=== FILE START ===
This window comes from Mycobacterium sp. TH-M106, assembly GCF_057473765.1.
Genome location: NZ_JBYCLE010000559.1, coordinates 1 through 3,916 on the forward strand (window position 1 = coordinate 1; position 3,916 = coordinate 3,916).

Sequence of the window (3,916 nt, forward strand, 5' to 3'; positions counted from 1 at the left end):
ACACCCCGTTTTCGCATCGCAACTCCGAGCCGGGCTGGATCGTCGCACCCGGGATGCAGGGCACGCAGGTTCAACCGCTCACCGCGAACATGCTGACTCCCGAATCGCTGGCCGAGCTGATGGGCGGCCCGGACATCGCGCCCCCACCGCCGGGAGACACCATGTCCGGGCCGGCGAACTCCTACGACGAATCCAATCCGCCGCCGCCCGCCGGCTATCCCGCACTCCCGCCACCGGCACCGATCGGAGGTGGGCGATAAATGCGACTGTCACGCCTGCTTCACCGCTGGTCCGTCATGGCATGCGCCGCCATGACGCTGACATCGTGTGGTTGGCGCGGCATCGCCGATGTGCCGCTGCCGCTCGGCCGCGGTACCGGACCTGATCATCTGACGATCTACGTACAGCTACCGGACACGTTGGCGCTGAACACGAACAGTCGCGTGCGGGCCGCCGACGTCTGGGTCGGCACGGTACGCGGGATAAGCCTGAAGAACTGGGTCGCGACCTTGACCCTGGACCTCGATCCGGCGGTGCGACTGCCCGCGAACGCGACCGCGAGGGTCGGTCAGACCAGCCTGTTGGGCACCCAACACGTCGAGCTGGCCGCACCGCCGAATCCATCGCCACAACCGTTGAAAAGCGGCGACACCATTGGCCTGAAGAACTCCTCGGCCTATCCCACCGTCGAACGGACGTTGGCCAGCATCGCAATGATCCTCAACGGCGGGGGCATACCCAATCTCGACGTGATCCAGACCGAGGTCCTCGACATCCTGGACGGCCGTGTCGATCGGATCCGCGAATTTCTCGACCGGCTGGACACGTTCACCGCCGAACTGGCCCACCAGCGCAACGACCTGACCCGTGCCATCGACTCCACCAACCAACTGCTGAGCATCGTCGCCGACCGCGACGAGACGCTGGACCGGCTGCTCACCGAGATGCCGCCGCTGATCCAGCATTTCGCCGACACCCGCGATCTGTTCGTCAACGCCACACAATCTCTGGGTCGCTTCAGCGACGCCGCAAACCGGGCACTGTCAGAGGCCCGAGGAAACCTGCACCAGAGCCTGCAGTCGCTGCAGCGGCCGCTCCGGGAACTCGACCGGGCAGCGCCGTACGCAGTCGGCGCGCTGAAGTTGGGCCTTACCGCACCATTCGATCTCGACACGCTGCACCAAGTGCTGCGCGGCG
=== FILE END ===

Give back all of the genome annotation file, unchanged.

This window comes from Mycobacterium sp. TH-M106, assembly GCF_057473765.1.
Genome location: NZ_JBYCLE010000559.1, coordinates 1 through 3,916 on the forward strand (window position 1 = coordinate 1; position 3,916 = coordinate 3,916).

Sequence of the window (3,916 nt, forward strand, 5' to 3'; positions counted from 1 at the left end):
ACACCCCGTTTTCGCATCGCAACTCCGAGCCGGGCTGGATCGTCGCACCCGGGATGCAGGGCACGCAGGTTCAACCGCTCACCGCGAACATGCTGACTCCCGAATCGCTGGCCGAGCTGATGGGCGGCCCGGACATCGCGCCCCCACCGCCGGGAGACACCATGTCCGGGCCGGCGAACTCCTACGACGAATCCAATCCGCCGCCGCCCGCCGGCTATCCCGCACTCCCGCCACCGGCACCGATCGGAGGTGGGCGATAAATGCGACTGTCACGCCTGCTTCACCGCTGGTCCGTCATGGCATGCGCCGCCATGACGCTGACATCGTGTGGTTGGCGCGGCATCGCCGATGTGCCGCTGCCGCTCGGCCGCGGTACCGGACCTGATCATCTGACGATCTACGTACAGCTACCGGACACGTTGGCGCTGAACACGAACAGTCGCGTGCGGGCCGCCGACGTCTGGGTCGGCACGGTACGCGGGATAAGCCTGAAGAACTGGGTCGCGACCTTGACCCTGGACCTCGATCCGGCGGTGCGACTGCCCGCGAACGCGACCGCGAGGGTCGGTCAGACCAGCCTGTTGGGCACCCAACACGTCGAGCTGGCCGCACCGCCGAATCCATCGCCACAACCGTTGAAAAGCGGCGACACCATTGGCCTGAAGAACTCCTCGGCCTATCCCACCGTCGAACGGACGTTGGCCAGCATCGCAATGATCCTCAACGGCGGGGGCATACCCAATCTCGACGTGATCCAGACCGAGGTCCTCGACATCCTGGACGGCCGTGTCGATCGGATCCGCGAATTTCTCGACCGGCTGGACACGTTCACCGCCGAACTGGCCCACCAGCGCAACGACCTGACCCGTGCCATCGACTCCACCAACCAACTGCTGAGCATCGTCGCCGACCGCGACGAGACGCTGGACCGGCTGCTCACCGAGATGCCGCCGCTGATCCAGCATTTCGCCGACACCCGCGATCTGTTCGTCAACGCCACACAATCTCTGGGTCGCTTCAGCGACGCCGCAAACCGGGCACTGTCAGAGGCCCGAGGAAACCTGCACCAGAGCCTGCAGTCGCTGCAGCGGCCGCTCCGGGAACTCGACCGGGCAGCGCCGTACGCAGTCGGCGCGCTGAAGTTGGGCCTTACCGCACCATTCGATCTCGACACGCTGCACCAAGTGCTGCGCGGCG